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The Brexit transition period ends on 31 December 2020. This briefing provides analysis of the impacts on the aviation and road haulage sectors at the end of the transition period whether the UK and EU enter into an agreement or not.

A Brexit deal or mini transport side deals?

After the transition period, future transport arrangements may be covered by a comprehensive trade deal. At the time of writing, the Government and EU has agreed to “go the extra mile […] to see whether an agreement can even at this late stage be reached”.

In the absence of such a deal the EU and the UK are reportedly considering a transport mini-deal in order to avoid potentially significant transport disruption. Contingency measures have also been proposed by the EU in the event of no deal at all.

Aviation after the transition period

Both the UK Government and the EU have stated their aim to ensure continued air transport connectivity after Brexit as well as to agree cooperative aviation safety arrangements.

Without a deal, or mini-deal, at the end of the transition period:

  • flights could technically be grounded as UK-licensed airlines will lose their right to fly to and from the EU and between the remaining EU Member States.
  • the UK will no longer participate in the European Aviation Safety Agency (EASA). The Civil Aviation Authority (CAA) will take on additional regulatory functions previously performed by the EASA.
  • existing design certificates issued by the EASA to UK-based companies before the end of the transition period would become invalid in the EU.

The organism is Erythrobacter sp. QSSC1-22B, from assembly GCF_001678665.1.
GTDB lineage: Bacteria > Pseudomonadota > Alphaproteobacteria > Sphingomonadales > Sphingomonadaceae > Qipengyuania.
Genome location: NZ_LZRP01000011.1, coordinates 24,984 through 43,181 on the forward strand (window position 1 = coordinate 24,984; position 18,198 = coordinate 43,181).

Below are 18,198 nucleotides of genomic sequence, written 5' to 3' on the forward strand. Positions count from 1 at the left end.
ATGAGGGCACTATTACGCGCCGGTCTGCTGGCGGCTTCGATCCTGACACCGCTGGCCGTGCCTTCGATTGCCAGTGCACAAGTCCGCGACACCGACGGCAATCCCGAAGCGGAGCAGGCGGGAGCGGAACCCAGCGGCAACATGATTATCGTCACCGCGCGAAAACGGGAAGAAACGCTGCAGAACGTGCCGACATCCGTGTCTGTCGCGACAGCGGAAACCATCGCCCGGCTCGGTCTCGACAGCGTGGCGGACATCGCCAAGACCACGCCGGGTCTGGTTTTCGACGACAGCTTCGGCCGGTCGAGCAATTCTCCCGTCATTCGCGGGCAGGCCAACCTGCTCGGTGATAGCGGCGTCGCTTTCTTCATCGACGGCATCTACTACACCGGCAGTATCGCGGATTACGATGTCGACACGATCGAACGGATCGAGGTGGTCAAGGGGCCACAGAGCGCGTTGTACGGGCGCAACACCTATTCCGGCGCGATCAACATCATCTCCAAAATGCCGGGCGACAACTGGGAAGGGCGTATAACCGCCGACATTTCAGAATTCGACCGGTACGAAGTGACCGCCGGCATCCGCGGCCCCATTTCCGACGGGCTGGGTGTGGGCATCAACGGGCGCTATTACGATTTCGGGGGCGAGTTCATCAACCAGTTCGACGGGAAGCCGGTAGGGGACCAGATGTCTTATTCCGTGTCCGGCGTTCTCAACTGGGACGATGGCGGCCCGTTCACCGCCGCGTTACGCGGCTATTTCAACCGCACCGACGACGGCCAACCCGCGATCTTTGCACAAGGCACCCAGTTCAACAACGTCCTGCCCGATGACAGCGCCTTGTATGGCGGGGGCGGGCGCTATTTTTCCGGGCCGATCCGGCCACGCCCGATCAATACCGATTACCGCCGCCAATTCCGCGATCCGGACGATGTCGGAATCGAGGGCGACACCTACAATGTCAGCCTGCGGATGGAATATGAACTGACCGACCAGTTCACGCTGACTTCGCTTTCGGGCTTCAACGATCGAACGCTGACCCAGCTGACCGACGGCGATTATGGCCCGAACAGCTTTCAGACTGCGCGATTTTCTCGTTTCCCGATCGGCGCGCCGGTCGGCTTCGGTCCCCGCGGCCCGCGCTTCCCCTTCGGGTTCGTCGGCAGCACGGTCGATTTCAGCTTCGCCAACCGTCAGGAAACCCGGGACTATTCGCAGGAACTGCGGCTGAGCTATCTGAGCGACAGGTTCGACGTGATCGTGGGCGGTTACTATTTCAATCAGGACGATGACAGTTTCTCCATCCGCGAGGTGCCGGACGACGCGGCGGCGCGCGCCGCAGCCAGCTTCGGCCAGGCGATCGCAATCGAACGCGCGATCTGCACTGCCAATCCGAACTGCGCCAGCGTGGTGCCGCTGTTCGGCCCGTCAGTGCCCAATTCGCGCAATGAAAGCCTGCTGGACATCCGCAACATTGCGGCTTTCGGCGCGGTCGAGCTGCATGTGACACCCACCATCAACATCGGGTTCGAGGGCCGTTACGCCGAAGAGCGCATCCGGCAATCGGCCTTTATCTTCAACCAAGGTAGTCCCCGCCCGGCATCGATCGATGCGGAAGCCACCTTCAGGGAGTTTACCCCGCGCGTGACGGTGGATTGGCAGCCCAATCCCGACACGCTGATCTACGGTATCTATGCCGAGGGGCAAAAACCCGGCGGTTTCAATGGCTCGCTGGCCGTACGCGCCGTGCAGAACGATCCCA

However, the EU has published contingency measures designed to ensure basic air connectivity and safety for a short period of time in the event of no-deal. The UK Government has previously indicated it would agree to reciprocate such measures.

Road haulage after the transition period

EU law has established a regulatory framework for road haulage in three main policy areas: access to the occupation of road transport operator; access to the international haulage market within the EU; and social and safety rules for drivers.

Currently, drivers of lorries and goods vehicles must have a standard international operator’s licence along with a community licence for journeys to, from or through the EU and EEA. In the event of no deal, UK-issued community licences would no longer be accepted. Under these circumstances, the multilateral quota system of the European Conference of Ministers of Transport (ECMT) would become the only available legal framework on which the continuation of road freight transport services could be based.

Without an agreement, from 1 January 2021 EU Member States will impose EU third country controls on UK goods. This would mean all freight that travels to the border without the correct documentation would be stopped before boarding, or on arrival at Member State ports.

The Commission has published proposals for targeted contingency measures to prepare for a possible no-deal scenario. This would provide basic connectivity with regard to both road freight and road passenger transport for 6 months, provided the UK assures the same to EU hauliers. The Transport Secretary has previously indicated the UK Government would look to reciprocate on such measures.

Channel Tunnel operations

After the end of the transition period, absent a new UK/France agreement, the governance of the Tunnel will revert to the Treaty of Canterbury. If that happens the EU has said that the operation of the Channel Tunnel would need to be suspended. The UK Government disputes this; Transport Minister Rachel Maclean told the European Scrutiny Committee, “Whether we have a deal or whether we do not have a deal, I am very confident that we will see smooth operation of the tunnel.”

Further, at the end of November 2020, the Commission published a new proposal extending the validity of UK-issued safety licences for nine months to provide enough time for the negotiation and conclusion of a cross border agreement between France and the UK.


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